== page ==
“We definitely have a need for this,” says Jill Bush, ASB seventh grade rep. “We’re all in our own groups all the time. One of the ways we want to change this is to have ‘Mix it up days,’ where students will be randomly put at different tables to sit at during lunch. This way, they’ll be with kids they normally don’t sit with and they will get a chance to get to know new people.”

Special needs students would be involved in this activity, as well, to give them and the mainstreamed students an opportunity to spend more time together.

“We don’t really know many of the special needs kids,” comments ninth grader Caroline Hung, who is the ASB art director. “This will allow us a chance to interact with them more and to make them feel more a part of the school.”

Other events planned include themed spirit days, lunchtime games and socials.

“The name has been changed from dances to socials,” explains Missy Downs, ASB president. “And we are going to give everyone a golden ticket, a personal invitation to come to the social. We want every student to feel comfortable about coming.” She adds, “Sometimes students feel intimidated about participating in these types of events, so we wanted to do something to change that – to encourage everyone to come and to make everyone feel welcome.”

The school already has its WEB (Where Everybody Belongs) Leader program in place to assist seventh graders in acclimating to Northshore’s environment.

The program utilizes ninth grade leaders as guides to small groups of seventh grade students. Initially, it was only put into play at the start of the school year, but now the program is continuing year-round, with scheduled monthly group activities emphasizing teamwork.

“I’ve met a lot of new people through WEB,” comments Jill. “I think it’s a great program.”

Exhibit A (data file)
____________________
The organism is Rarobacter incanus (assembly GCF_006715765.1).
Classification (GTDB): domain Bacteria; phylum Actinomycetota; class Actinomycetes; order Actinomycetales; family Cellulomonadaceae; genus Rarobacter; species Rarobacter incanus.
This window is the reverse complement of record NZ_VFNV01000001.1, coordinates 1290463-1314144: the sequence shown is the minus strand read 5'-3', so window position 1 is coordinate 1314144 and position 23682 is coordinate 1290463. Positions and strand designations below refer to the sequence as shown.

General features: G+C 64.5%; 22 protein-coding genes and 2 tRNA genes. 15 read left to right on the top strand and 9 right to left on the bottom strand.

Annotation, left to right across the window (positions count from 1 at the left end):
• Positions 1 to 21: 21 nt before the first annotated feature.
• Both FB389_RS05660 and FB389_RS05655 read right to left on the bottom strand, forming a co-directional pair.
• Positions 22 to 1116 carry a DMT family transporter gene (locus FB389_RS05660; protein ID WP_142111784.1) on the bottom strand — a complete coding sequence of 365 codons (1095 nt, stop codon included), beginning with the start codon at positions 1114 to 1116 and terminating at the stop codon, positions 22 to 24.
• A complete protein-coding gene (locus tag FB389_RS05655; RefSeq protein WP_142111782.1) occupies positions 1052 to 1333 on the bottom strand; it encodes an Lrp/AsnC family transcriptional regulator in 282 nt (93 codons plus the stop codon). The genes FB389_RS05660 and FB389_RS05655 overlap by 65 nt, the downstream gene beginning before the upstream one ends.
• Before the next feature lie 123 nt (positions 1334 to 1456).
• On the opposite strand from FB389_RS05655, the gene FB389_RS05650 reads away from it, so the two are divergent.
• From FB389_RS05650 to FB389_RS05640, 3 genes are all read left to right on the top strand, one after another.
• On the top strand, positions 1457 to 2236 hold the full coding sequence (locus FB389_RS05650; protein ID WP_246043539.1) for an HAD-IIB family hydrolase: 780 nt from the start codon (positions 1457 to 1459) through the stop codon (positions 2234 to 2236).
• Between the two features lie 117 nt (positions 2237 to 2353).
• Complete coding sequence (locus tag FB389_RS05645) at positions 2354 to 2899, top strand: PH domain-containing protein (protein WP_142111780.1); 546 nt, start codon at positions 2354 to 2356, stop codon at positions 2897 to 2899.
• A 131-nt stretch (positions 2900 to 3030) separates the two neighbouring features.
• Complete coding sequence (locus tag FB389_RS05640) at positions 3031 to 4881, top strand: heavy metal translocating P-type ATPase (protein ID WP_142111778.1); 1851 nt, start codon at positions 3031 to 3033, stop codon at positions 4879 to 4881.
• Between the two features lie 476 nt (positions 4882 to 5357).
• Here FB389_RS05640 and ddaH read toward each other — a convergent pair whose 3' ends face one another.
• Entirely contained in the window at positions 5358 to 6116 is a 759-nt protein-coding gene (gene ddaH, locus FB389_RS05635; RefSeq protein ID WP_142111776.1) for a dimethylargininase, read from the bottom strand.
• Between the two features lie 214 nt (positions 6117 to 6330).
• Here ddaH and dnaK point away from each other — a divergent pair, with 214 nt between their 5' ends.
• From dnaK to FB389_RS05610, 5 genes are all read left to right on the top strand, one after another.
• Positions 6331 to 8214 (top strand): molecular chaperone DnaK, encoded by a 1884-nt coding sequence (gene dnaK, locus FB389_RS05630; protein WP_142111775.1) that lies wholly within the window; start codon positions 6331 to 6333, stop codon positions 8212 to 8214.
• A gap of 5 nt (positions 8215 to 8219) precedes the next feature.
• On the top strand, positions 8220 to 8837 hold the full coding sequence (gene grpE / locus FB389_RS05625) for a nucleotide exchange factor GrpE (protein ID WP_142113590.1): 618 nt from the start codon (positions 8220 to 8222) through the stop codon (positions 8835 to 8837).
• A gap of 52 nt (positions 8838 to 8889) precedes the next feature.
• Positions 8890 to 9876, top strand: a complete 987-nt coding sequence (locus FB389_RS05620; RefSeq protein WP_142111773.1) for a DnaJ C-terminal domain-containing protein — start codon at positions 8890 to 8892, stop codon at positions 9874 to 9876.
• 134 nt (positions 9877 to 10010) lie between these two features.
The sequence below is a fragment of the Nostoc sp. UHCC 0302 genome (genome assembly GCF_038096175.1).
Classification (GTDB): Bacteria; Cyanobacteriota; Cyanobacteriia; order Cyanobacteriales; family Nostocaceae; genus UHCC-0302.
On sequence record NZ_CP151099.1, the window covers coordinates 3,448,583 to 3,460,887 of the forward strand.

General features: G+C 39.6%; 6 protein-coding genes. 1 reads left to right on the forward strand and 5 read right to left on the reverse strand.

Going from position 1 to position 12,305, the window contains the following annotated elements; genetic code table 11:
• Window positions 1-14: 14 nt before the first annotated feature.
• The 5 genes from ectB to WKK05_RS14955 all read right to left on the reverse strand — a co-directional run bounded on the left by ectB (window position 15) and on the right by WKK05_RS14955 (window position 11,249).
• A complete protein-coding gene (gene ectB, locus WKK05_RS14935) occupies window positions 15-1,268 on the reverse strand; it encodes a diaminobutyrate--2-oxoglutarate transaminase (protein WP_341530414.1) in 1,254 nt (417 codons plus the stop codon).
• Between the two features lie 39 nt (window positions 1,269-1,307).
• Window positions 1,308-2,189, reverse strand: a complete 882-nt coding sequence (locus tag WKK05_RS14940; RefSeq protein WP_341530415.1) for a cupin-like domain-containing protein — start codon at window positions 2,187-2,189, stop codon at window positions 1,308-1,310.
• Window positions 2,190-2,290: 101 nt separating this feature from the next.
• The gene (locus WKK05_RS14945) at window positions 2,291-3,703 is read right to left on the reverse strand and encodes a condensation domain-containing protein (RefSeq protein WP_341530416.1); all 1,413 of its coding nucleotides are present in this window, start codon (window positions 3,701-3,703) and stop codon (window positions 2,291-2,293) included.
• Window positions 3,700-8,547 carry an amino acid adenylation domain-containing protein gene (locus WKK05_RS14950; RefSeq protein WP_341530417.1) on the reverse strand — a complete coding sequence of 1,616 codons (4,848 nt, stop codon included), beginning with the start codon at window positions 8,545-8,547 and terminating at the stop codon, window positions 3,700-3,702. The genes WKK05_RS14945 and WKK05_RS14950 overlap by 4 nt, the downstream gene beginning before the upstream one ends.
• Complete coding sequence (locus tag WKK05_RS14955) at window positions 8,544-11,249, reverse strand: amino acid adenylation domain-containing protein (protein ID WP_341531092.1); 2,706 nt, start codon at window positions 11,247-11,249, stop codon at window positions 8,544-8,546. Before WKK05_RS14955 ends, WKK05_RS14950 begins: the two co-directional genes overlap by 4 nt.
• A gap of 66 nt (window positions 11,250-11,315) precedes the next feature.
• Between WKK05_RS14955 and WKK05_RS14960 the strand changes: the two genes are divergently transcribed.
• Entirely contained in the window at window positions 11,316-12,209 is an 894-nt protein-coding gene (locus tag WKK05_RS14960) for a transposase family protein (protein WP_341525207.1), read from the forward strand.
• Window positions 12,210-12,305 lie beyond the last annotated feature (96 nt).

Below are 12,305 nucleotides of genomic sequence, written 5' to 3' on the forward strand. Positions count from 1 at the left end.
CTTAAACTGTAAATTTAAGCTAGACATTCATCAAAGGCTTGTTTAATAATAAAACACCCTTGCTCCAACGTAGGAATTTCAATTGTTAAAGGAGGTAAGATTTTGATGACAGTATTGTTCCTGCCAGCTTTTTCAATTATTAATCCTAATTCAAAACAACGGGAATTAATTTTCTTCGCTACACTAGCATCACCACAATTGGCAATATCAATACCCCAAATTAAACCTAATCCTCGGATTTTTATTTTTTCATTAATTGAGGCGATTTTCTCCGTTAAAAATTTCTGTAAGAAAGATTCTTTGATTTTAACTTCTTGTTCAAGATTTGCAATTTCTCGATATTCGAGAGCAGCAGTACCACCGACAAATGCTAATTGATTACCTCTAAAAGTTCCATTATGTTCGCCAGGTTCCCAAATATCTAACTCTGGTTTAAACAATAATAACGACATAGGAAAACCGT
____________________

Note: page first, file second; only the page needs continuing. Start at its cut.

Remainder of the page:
The other piece of the grant focuses on a national program called “True Colors,” which will soon become a part of the fabric of the school.

Northshore Jr. High’s assistant principal, Stacy Cho, heralds “True Colors” and explains that it is a model for understanding yourself and others based on your personality temperament.

The colors of orange, green, blue and gold are used to differentiate the four central personality styles of “True Colors.”

“Though each of us is a combination of these colors,” says Cho, “we have one that is most dominant. By identifying your personality and the personalities of others using these colors, you can get insight into communication and behavior styles, which will help in knowing how to relate to people.”

Cho explains that she and several other administrators and counselors who have been trained in the program will give workshops to teach the students about “True Colors” and its applications.

“At first, we were only going to train student leaders, but then we decided it was so important that we needed to train the entire school,” says Cho. “A school needs all the colors to function and we want students and teachers to be able to understand one another better.”

She adds, “After the training, we’re going to do a number of different activities around the colors, like have color days, color tables at lunch, etc.”

Cho adds that programs like “True Colors” are vital, especially at the junior high level. She notes that changes are happening quickly for this age group and emotions often run high.

“There’s a lot going on with these kids,” she comments. “They’re developing who they are and transitioning to being more independent. Some think they’re the only ones with certain feelings and situations, not realizing that there are others out there that are experiencing the same things. Knowing that there are others they can relate to that feel similarly will help them realize they are not alone.”

Share this post

Submit to FacebookSubmit to Google PlusSubmit to Twitter